The Rewards of Listening: A Conversation with the 2 Hour Job Search Author, Steve Dalton
By Barry Engelhardt
Steve Dalton first proved himself an expert on the job search process ten years ago, with the release of his highly successful book, The 2 Hour Job Search: Using Technology to Get the Job Done Faster. The world was in the midst of a Recession and the book steadily grew in popularity and established an almost cult-like status in the transitioning veteran community. It provided a recipe, while most job search books only provided a list of ingredients.
The 2 Hour Job Search instructed a systematic approach to identifying and making contact with individuals to conduct informational interviews. Dalton established the system while working as a program director and senior career consultant at Duke University’s Fuqua Business School, a position he still holds.
While the ultimate goal of an informational interview is to find employment, it’s not the intent of the process. The intent is to provide an environment to learn and grow by listening to others who had already accomplished objectives similar to the job seeker’s aspirations.
‘Some of my students are starting getting hesitant about reaching out because they don’t think there are any jobs. I tell them to flip that perspective on its head as people need to be heard now more than ever.’
When discussing what our world needs, both in general and especially in a current, COVID-19 filled climate, Dalton’s answer is simple—listening.
‘Make it about letting someone tell their story. It’s a source of joy. Do it, not to find a job; do it to help other people. People need to be heard. That’s a service job seekers can provide in an unselfish and authentic way,’ stated Dalton.
He adds that ‘You’re required to take a speech class, but never a listening class. Listening is so much more important. Through listening you learn empathy, the expertise of others who went before you, and you become a more decent human being. Learn to listen in a world where all the emphasis is learning how to speak,’ stated Dalton.
While designed for recent Duke MBA graduates, The Two Hour Job Search resonated within the military community. Dalton attributes the first edition’s success within the military community to word-of-mouth endorsements, as well as the book’s systematic approach. The book creates a foundational framework that is capable of introducing structure and discipline into the veteran-turned-job-seeker’s life. A friend of Dalton’s recently used the analogy of getting the flywheel started when describing Dalton’s book.
‘Intellectually, I understand. But it’s so hard for me to grasp how hard it is for transitioning military to go from a life of almost full infrastructure to no structure. How terrifying that must be to go from the former to thrust into the latter.’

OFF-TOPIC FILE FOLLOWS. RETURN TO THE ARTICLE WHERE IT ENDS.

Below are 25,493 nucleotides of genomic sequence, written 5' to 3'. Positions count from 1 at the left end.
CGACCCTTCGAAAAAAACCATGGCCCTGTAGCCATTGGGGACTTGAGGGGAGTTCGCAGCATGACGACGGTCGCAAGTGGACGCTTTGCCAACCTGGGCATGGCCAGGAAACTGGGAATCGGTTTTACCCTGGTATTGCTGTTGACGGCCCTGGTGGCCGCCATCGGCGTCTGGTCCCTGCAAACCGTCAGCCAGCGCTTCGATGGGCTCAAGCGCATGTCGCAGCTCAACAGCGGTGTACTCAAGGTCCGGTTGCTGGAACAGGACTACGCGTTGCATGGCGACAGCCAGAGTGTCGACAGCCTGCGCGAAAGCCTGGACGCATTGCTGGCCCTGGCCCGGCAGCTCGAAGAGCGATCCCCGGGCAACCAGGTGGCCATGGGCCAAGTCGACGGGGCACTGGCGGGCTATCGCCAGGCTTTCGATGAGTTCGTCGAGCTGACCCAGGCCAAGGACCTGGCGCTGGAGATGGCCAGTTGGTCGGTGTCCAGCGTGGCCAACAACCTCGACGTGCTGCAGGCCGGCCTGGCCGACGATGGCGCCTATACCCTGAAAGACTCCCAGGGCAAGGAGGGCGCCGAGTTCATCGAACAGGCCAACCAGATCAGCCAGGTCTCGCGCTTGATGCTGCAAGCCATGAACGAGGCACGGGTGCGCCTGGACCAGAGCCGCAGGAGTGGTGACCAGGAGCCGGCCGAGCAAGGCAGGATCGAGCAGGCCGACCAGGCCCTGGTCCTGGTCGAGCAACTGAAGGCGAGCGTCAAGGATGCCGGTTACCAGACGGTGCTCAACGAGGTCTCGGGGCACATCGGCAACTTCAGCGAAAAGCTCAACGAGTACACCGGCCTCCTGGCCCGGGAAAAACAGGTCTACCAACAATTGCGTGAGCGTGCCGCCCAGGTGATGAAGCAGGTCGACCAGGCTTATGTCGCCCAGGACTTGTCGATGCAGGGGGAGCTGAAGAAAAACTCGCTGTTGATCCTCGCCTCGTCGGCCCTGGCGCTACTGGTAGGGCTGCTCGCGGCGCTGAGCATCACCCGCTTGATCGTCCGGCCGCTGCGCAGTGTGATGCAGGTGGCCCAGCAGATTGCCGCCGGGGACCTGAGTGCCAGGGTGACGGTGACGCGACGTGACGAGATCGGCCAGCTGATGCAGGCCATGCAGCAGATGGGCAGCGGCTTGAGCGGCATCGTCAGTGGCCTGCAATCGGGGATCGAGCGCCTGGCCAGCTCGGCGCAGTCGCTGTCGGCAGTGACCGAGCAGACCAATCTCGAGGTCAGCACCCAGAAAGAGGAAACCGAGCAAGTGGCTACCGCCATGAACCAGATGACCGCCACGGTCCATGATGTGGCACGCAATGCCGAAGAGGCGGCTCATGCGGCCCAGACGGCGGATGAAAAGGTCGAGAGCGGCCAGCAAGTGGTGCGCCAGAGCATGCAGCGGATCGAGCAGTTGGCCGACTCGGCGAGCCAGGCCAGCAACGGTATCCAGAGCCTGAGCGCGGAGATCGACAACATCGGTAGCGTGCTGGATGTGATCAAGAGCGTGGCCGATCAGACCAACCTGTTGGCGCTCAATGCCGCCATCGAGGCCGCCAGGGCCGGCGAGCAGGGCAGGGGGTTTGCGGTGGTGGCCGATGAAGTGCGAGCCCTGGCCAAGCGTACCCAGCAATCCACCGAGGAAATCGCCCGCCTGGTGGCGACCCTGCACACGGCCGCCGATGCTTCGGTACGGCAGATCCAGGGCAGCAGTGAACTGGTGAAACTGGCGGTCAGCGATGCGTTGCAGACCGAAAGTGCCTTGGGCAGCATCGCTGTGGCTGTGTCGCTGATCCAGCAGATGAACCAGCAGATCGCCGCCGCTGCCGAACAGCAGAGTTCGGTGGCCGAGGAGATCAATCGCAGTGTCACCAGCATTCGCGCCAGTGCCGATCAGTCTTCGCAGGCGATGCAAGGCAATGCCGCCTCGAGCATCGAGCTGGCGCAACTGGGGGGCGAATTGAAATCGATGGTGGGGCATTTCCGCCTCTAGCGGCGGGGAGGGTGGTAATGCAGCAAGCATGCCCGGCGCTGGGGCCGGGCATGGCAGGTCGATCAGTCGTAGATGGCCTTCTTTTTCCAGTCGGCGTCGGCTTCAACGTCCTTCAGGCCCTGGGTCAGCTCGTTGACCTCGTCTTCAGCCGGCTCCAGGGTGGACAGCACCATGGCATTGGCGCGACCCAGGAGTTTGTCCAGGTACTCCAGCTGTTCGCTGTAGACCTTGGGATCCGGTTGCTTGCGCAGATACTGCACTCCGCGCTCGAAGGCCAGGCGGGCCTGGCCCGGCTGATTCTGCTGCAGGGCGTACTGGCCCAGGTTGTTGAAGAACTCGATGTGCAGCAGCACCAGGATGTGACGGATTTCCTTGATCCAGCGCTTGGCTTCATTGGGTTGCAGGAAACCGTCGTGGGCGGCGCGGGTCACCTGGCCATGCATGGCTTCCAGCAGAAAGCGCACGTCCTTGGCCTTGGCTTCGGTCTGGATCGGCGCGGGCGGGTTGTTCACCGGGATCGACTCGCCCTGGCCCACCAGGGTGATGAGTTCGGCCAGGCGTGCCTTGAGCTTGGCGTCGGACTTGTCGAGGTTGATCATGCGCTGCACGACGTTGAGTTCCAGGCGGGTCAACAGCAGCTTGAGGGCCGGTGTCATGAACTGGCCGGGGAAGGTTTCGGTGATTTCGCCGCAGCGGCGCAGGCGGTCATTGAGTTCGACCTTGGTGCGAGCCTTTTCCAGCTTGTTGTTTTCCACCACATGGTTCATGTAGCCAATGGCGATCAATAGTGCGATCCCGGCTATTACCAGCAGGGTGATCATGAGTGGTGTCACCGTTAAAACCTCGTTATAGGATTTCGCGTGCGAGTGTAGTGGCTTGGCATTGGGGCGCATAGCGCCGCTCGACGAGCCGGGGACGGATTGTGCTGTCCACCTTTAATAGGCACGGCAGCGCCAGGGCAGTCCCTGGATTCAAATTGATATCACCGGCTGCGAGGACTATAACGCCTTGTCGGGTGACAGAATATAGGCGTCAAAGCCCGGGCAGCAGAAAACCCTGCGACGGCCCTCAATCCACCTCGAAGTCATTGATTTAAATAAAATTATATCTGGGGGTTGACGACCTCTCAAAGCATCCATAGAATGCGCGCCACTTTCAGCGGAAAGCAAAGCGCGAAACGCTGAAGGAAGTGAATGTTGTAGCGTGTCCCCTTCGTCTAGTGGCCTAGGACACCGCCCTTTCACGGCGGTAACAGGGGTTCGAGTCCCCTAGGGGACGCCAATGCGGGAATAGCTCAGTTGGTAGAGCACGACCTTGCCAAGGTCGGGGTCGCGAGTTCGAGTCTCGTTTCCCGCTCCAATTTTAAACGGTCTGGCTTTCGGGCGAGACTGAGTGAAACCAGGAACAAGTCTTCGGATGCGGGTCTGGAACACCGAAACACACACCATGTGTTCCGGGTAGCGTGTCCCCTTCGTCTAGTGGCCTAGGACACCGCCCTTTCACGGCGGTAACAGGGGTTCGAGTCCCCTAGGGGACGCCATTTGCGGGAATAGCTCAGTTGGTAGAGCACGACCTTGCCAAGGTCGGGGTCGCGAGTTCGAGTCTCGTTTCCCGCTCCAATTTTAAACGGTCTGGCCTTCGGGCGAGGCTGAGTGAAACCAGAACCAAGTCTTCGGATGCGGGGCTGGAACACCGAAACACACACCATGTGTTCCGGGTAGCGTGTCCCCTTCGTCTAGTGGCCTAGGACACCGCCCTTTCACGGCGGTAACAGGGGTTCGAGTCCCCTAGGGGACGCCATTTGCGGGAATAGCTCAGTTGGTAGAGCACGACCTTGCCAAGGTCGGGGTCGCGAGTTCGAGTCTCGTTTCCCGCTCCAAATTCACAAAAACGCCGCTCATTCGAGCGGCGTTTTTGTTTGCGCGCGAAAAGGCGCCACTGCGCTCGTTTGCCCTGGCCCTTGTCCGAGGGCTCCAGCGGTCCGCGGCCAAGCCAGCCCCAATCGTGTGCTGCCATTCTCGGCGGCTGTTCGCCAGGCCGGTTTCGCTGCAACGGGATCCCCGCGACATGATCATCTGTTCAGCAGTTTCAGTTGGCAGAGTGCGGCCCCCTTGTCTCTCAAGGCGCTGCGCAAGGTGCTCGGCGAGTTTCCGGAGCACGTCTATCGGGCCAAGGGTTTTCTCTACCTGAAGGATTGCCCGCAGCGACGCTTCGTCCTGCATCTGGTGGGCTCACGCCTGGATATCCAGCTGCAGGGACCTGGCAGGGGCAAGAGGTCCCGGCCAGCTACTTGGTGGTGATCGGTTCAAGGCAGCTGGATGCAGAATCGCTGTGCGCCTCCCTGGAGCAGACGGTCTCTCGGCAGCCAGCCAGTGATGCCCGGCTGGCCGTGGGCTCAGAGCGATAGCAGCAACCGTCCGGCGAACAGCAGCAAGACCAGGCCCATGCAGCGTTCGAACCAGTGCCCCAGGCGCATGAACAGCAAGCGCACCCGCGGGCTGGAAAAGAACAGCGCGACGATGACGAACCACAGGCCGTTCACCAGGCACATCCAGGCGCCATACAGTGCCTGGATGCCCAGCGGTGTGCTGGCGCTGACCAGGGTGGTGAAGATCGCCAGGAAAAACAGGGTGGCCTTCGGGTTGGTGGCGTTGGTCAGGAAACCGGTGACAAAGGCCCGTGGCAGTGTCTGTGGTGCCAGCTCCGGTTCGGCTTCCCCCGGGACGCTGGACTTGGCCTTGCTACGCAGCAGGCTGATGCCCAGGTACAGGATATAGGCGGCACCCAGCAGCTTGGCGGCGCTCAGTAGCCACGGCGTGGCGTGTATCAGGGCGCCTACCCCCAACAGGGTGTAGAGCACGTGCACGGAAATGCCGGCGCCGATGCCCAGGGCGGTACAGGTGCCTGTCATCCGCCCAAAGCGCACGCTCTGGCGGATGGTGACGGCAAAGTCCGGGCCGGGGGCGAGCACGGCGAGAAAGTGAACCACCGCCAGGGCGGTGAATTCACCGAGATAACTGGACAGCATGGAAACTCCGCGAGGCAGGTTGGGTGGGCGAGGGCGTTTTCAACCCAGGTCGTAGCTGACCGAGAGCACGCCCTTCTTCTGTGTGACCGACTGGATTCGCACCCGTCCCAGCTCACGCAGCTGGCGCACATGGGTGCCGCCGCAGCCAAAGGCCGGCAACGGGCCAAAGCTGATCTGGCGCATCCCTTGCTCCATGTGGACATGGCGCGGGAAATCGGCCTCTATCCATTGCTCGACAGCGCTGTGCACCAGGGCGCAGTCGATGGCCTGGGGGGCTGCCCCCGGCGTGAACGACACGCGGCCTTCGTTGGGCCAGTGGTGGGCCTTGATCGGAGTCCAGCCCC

While in quarantine, Dalton’s kept himself busy, simultaneously plotting the release of The 2 Hour Job Search’s Second Edition and finishing the first draft of his second book. The second edition of The 2 Hour Job Search, in Dalton’s words, is a better version of the original—a cleaner, faster, more efficient, and easier way to use model.
‘One word that I would use to differentiate the revised issue would be authenticity. It was unspoken in the first edition and central to the revised edition. Getting people more formal training and permission to be authentic.’
The past ten years has allowed Dalton, who has been at working as a career counselor at Duke University’s School of Business for fifteen years, to tap into his students’ experience. The time and proximity to job seekers has provided instant feedback and allowed for countless reps. He mentally cataloged Duke students’ struggles and diverse experiences, realizing that the methodologies were universally successful in a bull and bear market. Just as the first addition hit presses during a Recession, the second edition was released during a period filled with uncertainty. The irony isn’t lost on Dalton.
‘I make the explicit point that this is an egoless process. Getting into the habit of not having an agenda. Just listening. Only speaking about yourself when asked. It’s so much a counter program to what most resources teach, this concept of not selling yourself but instead being likable. It’s what the world needs right now. Allow others to be heard.’
In our current, more isolated world, the need for listening is even greater than ever. ‘Listening adds sanity to the listener, getting them out of their own head for a moment, while also granting sanity back to those they are speaking to by allowing them to be closely heard. Sanity is in short supply. Put more sanity into a world that is sorely in need of it right now,’
Summarizing, Dalton adds, ‘you become a better person through this process.’
Barry Engelhardt is the Program Manager for OSD’s Boots to Books Program and recently retired from the Illinois Army National Guard after twenty years in combat arms. He obtained his MBA from SIU-Carbondale and currently practicing social distancing with his wife and two young boys in St. Louis, MO. He is the HR Manager for Store Supply Warehouse.